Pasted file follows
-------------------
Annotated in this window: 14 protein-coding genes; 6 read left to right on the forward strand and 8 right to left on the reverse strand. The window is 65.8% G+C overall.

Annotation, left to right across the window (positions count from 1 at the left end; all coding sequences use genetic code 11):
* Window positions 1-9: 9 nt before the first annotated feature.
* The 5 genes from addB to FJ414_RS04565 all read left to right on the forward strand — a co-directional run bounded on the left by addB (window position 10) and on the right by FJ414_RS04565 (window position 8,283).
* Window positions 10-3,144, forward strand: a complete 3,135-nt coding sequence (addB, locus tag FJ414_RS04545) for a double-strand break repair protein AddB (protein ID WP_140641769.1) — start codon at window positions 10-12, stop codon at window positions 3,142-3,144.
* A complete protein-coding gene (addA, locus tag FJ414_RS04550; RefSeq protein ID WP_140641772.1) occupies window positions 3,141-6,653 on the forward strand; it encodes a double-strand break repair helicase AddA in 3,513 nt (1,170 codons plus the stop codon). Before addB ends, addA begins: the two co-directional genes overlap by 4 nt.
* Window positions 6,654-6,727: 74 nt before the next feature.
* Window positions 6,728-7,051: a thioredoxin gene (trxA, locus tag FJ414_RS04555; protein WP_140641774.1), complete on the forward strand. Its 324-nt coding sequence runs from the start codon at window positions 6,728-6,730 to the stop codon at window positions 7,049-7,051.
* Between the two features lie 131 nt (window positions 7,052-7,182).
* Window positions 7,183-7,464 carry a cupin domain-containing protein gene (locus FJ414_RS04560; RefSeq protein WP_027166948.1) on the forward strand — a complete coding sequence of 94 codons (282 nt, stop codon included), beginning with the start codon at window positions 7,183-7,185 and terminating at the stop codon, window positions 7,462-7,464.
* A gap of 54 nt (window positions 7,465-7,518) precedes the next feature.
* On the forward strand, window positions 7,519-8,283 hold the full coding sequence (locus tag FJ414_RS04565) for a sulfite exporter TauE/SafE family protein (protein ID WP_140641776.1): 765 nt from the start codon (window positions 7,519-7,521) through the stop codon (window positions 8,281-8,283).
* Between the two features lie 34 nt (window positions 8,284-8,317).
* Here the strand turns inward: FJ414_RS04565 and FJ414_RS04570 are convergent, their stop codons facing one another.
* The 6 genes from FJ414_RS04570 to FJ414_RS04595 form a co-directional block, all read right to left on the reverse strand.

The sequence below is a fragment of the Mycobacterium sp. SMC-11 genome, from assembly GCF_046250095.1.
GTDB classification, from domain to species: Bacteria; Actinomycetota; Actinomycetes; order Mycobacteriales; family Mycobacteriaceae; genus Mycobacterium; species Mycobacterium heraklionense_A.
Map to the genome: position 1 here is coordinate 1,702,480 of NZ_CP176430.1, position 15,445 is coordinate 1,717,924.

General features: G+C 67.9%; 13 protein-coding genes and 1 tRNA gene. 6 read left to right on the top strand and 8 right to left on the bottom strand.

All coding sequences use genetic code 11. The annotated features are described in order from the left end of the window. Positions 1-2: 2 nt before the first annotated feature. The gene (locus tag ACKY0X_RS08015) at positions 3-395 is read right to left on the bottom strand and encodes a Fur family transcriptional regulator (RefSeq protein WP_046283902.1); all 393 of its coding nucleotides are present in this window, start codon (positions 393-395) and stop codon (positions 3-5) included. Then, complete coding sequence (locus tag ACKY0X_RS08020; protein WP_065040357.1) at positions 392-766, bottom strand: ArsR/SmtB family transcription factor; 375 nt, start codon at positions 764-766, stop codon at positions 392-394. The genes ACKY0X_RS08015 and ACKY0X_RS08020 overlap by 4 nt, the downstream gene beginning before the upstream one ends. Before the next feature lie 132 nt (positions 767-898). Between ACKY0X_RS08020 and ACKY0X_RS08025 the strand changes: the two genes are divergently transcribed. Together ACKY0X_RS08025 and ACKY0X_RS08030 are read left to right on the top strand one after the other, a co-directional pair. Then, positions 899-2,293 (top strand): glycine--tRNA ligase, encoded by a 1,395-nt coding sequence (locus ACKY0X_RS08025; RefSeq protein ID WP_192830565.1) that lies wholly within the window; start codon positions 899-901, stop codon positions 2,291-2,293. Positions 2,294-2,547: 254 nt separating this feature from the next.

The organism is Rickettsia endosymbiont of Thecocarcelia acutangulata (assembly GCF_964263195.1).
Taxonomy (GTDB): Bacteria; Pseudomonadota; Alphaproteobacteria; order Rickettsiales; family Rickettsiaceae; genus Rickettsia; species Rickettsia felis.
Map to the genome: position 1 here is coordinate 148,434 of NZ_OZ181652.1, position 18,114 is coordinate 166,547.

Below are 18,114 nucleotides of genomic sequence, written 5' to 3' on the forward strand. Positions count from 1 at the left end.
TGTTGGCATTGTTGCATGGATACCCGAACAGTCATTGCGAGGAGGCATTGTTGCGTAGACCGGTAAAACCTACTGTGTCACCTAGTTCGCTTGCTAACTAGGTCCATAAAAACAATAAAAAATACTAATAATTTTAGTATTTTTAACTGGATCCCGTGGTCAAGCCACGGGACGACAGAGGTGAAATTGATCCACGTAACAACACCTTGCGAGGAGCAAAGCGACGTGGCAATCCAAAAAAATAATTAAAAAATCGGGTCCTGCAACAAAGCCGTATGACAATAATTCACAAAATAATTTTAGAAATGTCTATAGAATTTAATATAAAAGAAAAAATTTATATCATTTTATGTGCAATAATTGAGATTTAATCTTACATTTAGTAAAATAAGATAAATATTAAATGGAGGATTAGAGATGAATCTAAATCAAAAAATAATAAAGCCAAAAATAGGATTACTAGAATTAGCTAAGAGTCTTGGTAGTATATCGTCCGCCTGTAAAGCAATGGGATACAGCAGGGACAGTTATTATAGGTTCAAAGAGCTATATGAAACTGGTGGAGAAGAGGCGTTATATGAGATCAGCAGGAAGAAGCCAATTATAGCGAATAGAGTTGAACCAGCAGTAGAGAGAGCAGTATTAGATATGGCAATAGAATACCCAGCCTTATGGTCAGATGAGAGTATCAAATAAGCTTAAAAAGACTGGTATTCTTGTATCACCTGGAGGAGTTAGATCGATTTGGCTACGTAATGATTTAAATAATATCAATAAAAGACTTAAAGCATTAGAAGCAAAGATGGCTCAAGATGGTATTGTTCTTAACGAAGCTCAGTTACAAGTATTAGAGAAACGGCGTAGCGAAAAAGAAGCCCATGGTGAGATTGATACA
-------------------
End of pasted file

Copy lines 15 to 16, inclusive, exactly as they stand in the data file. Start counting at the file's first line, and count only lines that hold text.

* The 6 genes from FJ414_RS04570 to FJ414_RS04595 form a co-directional block, all read right to left on the reverse strand.

The sequence below is a fragment of the Mycobacterium sp. SMC-11 genome, from assembly GCF_046250095.1.